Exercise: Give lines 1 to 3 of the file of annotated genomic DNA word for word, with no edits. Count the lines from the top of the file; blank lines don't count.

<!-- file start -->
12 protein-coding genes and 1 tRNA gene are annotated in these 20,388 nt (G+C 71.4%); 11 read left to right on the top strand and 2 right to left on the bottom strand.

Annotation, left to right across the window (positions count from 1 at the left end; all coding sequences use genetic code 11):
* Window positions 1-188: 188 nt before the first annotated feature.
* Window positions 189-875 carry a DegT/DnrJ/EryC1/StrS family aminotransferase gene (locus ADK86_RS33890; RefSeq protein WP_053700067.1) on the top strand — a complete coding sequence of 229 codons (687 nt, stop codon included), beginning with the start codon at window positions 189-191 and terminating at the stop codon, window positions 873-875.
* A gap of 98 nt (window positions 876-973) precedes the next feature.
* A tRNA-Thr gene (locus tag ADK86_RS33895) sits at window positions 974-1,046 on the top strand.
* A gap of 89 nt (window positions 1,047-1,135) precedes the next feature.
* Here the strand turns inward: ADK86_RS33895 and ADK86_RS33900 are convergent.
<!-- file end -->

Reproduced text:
12 protein-coding genes and 1 tRNA gene are annotated in these 20,388 nt (G+C 71.4%); 11 read left to right on the top strand and 2 right to left on the bottom strand.

Annotation, left to right across the window (positions count from 1 at the left end; all coding sequences use genetic code 11):
* Window positions 1-188: 188 nt before the first annotated feature.